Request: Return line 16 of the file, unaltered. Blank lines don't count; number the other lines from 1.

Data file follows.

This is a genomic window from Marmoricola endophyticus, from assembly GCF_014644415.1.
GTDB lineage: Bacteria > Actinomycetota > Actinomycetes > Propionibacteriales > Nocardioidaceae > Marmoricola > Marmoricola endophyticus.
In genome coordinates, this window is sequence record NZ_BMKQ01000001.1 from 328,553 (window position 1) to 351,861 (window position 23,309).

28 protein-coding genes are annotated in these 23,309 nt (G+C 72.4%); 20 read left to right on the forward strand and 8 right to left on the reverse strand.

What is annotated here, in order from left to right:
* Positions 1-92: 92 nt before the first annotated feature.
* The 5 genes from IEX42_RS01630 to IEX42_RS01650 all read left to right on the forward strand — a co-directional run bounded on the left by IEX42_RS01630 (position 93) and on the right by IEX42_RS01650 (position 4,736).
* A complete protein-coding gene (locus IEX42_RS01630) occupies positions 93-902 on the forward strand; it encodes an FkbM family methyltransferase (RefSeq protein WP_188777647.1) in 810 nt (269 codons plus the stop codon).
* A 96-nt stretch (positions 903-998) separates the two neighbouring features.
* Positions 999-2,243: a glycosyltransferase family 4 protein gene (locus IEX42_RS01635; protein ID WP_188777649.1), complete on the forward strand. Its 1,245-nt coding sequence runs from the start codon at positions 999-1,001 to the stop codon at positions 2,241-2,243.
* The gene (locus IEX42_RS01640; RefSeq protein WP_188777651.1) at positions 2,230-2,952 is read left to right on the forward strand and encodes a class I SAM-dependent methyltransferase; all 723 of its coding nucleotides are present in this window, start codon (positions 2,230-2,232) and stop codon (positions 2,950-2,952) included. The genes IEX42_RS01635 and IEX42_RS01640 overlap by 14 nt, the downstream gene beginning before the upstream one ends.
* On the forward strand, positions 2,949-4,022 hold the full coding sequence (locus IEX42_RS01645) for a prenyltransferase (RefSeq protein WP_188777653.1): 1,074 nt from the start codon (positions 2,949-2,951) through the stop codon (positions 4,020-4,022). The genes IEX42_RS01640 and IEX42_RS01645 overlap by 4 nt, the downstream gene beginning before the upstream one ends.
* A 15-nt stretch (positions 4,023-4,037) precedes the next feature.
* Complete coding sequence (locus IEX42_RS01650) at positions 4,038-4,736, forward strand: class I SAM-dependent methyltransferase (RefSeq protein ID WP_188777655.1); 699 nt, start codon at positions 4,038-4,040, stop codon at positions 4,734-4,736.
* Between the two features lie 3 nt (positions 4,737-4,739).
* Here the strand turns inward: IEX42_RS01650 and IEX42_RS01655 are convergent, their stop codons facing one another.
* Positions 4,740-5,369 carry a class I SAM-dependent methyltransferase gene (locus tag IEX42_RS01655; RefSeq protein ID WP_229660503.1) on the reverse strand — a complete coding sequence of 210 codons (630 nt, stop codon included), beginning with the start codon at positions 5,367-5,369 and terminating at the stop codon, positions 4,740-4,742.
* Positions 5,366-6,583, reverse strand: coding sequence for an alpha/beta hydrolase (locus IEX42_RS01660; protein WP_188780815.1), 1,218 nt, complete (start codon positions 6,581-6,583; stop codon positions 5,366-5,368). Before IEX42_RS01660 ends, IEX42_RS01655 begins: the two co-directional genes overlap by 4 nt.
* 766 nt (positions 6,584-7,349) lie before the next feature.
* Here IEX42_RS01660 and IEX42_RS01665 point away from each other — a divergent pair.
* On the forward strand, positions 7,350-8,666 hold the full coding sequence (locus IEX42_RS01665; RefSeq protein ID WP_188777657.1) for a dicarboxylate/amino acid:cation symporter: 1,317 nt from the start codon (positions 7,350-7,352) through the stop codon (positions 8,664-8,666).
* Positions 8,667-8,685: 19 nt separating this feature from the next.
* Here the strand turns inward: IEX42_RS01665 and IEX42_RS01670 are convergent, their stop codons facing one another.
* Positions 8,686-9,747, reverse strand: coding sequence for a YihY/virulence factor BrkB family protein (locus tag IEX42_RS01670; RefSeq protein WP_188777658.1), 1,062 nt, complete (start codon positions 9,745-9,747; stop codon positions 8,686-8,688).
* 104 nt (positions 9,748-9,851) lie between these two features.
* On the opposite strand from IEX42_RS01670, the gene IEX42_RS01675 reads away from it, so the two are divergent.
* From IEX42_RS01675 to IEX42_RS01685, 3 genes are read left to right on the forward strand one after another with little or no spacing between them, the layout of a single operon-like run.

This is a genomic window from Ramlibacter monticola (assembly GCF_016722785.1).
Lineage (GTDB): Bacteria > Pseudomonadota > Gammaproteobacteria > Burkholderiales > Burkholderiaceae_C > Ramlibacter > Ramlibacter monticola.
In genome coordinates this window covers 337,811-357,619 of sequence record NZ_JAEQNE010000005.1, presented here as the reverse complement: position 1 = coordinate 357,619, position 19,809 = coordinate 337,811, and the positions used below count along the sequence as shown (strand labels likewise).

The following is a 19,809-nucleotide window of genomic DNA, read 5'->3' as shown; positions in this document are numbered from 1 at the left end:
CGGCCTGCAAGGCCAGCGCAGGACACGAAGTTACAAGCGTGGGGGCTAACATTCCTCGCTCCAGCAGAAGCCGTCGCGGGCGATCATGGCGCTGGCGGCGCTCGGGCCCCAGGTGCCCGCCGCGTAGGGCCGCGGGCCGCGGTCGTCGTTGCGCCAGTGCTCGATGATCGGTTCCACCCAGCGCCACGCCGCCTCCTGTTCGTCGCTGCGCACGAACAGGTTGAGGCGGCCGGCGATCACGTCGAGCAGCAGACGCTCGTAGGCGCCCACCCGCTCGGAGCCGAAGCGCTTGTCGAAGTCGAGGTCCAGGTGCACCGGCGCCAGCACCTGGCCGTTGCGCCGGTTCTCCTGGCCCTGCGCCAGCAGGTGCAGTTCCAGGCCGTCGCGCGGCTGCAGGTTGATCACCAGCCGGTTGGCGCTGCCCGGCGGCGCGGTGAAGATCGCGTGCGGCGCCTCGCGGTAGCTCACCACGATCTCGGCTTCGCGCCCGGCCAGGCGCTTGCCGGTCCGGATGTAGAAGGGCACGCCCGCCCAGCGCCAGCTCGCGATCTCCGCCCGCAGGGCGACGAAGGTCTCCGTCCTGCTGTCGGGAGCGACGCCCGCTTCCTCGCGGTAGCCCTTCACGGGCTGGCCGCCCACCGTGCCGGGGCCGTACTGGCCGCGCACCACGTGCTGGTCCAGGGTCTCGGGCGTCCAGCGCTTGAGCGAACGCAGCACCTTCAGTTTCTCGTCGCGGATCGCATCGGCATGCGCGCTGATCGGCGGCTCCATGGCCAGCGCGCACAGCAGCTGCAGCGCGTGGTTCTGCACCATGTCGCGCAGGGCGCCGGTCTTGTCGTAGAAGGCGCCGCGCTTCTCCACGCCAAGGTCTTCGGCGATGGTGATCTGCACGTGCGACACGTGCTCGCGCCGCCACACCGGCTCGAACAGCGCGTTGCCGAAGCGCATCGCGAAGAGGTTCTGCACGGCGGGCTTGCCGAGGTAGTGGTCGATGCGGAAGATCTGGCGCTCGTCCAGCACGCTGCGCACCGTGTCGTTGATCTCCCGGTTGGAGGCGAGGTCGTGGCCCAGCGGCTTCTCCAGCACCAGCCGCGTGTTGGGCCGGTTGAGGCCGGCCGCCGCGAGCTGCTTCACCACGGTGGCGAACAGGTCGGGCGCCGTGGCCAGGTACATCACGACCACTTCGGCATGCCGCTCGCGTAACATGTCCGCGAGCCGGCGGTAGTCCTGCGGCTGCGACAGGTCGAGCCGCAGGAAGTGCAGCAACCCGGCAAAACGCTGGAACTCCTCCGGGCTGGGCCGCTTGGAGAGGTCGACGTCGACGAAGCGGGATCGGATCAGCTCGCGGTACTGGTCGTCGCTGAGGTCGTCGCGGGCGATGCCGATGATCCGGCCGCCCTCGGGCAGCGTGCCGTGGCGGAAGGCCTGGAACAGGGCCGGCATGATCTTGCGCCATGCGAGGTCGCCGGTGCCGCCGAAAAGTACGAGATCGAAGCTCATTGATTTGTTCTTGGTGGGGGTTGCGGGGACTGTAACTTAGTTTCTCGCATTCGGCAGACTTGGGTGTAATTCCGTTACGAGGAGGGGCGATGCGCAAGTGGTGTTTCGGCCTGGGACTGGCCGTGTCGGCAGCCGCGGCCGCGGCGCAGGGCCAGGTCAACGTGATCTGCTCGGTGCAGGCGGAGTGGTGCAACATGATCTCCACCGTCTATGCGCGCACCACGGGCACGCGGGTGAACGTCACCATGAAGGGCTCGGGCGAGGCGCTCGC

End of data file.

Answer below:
* Here the strand turns inward: IEX42_RS01650 and IEX42_RS01655 are convergent, their stop codons facing one another.